• 24. “Homophobia is completely at odds with social workvalues. Any homophobia within social work must bechallenged. I teach on a social work degree and this isnot something that would be tolerated.”“Students are encouraged to explore their values andconsider how they would challenge homophobia-along with other forms of oppression anddiscrimination- in practice.”
  • 25. “As a profession we should challenge any form ofprejudice. Unfortunately social work is no differentfrom society at large and various forms of prejudice arenot uncommon. The current economic situationappears to be an opportunity for the worse sort of viewsto see the light of day again.”
  • 26. “I have been working in Social Work and am both transgenderand lesbian. I have had very few problems but there have been acouple of occasions when I have not been able to continueworking with clients due to discrimination.”“There are some services that I dread going to because the clientswhisper behind their hands as soon as I walk into the room. Onthe whole there have not been problems, but I generally do notdisclose me sexual orientation, and have only on a couple ofoccasions discussed my gender identity.”“I am fortunate that I do pass well with relation to gender, so it isnot obvious that I am trans except sometimes on the telephone. Itry not to discuss my personal life, but sometimes have to saythat I have a partner, but tend not to use pronouns so that theclient does not know that my partner is female.”
  • 27. “I have worked in several different agencies and job roles- including working in HIV with gay men - and I havenever disclosed my sexuality to anyone even though I ama lesbian. I feel that it is not anyone elses business who Iam, but I will disclose to colleagues if I feel I can trustthem!”
  • 28. “As social workers we are not supposed tomake judgements on service users so whyshould this be the case in the work place? Aslong as its not impeding on our work then Ifor one do not see why homophobia should goback in to the closest.”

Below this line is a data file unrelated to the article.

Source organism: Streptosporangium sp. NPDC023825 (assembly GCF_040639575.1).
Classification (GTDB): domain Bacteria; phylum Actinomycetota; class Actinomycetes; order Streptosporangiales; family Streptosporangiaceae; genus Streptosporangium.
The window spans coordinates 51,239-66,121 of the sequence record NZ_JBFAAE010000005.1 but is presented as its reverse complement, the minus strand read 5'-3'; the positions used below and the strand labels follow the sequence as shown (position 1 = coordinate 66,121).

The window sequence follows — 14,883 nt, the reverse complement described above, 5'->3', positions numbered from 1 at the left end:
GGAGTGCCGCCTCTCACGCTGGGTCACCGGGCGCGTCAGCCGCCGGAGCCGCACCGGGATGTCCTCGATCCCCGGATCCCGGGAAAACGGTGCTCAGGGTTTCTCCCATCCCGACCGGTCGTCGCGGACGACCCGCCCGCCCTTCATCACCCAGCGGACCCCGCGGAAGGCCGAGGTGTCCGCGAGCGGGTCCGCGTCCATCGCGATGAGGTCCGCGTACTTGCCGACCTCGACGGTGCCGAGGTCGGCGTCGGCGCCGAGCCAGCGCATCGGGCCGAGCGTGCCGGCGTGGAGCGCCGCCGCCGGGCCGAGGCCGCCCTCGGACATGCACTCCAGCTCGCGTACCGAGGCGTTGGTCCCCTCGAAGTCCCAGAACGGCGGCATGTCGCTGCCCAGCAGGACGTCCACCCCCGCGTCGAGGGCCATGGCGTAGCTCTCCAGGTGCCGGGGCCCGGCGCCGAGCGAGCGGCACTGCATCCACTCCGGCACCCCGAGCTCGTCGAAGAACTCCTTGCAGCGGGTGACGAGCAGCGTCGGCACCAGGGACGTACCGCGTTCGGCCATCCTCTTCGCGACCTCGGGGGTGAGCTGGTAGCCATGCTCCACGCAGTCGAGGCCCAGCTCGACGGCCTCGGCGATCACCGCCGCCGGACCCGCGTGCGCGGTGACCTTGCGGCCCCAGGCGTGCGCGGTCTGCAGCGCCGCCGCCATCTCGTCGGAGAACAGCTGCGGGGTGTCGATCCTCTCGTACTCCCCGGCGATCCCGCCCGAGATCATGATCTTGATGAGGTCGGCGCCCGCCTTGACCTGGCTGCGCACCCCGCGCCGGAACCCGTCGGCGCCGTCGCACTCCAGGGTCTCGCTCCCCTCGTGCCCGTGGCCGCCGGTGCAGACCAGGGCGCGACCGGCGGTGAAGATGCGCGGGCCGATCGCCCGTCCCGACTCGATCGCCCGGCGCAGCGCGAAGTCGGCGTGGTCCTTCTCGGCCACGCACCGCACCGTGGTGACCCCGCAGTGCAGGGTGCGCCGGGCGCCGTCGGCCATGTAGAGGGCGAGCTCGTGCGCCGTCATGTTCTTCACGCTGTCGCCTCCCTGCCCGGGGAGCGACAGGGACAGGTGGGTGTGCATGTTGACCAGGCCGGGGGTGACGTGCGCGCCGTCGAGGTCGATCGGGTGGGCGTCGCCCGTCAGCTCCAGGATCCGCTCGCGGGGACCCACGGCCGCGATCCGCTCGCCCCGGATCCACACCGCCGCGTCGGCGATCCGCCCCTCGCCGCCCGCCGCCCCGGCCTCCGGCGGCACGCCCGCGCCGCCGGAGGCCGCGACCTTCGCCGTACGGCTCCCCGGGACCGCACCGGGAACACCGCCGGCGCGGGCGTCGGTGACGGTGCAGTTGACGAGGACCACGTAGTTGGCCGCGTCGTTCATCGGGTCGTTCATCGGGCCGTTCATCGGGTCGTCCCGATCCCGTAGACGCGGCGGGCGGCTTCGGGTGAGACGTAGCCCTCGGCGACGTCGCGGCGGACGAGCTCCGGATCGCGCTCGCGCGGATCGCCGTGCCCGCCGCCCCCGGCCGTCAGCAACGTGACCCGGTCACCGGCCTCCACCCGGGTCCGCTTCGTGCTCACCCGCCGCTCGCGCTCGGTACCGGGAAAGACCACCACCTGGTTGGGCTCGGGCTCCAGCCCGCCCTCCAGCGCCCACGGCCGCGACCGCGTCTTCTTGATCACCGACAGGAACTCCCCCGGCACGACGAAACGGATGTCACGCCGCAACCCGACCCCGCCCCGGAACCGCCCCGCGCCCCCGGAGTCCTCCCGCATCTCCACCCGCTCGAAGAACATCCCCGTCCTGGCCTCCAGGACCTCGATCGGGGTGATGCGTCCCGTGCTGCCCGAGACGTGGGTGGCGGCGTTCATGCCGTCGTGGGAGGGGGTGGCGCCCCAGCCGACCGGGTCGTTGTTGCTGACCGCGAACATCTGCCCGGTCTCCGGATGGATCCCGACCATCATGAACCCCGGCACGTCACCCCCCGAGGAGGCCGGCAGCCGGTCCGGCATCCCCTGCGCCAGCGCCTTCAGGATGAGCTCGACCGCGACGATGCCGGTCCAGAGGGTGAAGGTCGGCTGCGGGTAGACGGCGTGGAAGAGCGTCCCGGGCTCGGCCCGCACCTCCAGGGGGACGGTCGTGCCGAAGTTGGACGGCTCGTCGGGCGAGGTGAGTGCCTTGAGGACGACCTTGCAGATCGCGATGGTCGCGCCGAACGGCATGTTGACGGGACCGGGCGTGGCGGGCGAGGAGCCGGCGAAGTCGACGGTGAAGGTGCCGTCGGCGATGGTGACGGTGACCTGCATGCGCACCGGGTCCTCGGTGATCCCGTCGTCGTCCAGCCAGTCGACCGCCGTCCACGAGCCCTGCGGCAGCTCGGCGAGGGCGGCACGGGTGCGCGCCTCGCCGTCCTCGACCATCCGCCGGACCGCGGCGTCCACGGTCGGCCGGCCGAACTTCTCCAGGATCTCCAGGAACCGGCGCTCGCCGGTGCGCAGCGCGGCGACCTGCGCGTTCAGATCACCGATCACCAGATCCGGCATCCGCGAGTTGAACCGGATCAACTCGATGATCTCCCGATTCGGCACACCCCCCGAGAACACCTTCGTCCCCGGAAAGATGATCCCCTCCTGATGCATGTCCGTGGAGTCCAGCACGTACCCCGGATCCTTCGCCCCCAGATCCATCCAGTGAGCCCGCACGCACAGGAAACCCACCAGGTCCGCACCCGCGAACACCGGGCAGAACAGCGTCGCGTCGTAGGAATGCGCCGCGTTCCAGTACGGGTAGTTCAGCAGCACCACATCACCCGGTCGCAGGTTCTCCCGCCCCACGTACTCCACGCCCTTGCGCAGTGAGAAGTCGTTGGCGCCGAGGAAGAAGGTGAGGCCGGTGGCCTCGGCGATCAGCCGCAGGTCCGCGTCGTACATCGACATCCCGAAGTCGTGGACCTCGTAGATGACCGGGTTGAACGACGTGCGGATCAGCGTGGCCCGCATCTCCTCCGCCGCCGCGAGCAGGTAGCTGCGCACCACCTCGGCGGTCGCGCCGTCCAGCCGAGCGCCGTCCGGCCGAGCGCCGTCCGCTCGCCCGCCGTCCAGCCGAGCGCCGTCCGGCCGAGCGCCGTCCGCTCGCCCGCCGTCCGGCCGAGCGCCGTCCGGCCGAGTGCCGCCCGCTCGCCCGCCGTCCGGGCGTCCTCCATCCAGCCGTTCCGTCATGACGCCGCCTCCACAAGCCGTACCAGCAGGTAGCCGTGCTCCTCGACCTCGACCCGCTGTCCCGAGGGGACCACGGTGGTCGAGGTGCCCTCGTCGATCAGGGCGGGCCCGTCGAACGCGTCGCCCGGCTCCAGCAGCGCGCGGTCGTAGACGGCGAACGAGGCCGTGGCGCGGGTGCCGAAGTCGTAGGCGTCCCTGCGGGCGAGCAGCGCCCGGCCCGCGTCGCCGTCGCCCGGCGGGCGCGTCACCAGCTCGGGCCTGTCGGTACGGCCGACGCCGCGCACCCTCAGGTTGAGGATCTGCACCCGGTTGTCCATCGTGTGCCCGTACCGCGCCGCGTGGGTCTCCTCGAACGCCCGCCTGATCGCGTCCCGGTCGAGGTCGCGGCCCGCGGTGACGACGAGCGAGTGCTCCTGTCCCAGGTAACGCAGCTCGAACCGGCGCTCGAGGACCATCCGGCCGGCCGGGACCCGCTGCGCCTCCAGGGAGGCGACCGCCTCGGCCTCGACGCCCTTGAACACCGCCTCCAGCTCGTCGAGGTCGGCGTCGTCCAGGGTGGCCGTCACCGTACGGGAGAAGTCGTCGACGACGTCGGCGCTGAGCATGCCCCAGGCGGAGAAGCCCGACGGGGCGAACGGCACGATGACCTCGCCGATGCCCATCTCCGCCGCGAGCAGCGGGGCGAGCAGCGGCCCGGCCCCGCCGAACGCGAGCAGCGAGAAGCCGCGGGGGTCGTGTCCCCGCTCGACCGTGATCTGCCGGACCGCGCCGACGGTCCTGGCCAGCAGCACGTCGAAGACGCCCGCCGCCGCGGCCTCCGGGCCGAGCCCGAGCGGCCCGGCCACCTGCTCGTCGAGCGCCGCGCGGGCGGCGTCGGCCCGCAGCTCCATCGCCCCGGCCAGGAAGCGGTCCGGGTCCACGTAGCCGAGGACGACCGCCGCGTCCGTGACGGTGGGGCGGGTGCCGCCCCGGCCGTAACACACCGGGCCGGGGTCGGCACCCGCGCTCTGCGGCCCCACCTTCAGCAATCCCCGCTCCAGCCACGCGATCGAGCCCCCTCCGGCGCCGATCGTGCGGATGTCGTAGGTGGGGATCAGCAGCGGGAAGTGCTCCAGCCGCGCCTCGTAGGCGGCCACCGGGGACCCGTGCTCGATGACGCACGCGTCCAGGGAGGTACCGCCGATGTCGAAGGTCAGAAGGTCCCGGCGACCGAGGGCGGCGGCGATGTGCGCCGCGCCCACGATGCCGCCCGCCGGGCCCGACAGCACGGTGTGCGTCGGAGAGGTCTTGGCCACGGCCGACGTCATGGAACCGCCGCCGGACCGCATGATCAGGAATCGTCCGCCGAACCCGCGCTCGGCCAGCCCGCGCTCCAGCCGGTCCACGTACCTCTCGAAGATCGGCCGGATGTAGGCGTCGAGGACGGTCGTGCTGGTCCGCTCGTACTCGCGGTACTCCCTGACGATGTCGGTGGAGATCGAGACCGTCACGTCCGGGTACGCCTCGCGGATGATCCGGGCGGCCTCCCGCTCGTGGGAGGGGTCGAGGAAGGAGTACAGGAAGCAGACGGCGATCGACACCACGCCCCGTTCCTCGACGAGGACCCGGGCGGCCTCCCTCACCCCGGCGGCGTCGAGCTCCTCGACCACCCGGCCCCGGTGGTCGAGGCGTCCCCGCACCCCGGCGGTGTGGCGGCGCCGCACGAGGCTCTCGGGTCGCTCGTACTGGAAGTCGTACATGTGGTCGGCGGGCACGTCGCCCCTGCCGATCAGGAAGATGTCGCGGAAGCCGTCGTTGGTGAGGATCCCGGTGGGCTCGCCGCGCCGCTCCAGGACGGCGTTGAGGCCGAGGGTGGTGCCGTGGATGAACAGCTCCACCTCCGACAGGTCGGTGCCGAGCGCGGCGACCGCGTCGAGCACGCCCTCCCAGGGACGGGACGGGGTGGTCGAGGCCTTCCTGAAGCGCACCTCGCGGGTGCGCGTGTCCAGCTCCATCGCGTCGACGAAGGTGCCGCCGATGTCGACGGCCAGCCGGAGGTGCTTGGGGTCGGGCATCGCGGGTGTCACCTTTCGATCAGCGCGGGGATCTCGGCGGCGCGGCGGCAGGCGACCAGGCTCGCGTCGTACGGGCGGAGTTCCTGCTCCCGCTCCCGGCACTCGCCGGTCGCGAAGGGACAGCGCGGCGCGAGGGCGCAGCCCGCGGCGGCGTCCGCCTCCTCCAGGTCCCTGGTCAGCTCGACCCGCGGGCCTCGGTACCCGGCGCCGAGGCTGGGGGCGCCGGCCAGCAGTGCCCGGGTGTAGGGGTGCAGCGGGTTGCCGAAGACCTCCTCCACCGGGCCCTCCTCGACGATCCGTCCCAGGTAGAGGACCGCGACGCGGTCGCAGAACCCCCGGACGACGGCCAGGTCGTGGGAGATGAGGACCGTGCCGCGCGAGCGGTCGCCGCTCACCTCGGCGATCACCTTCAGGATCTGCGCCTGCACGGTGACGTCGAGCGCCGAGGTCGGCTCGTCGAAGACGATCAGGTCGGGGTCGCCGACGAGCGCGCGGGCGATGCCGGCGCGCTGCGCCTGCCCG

• 29. “A Social Workers sexuality is a personal matter not tobe displayed,discussed nor discouraged. I believe aManager’s role is to support social workers and where,when possible allocate cases with consideration of allfactors and this should include sexuality.”
  • 30. “I am openly gay in my work place in a multi-disciplinary team and havenever suffered any negative prejudice.”“However, due to the client that I work with being young offenders Ihave made my own decision not to disclose. If they guess then that’san issue for them but I would never disclose it to them, but even thenits never been an issue that I have been made aware of. I think this is apersonal choice not a professional one.”“Although your private business is your business and I do not agreewith disclosing because of the sake of it (specially in care situations itis not appropriate for workers to draw personal parallels with serviceusers to make them feel better), for people that are openly gay I feelthere are a lot of undisclosed homophobia particularly from serviceusers, parents and professionals.”
  • 31. “It is the competence in social work that matters andwhat it stands for. We are all human beings and life ischaracterised by differences. Homophobics shouldget over it.”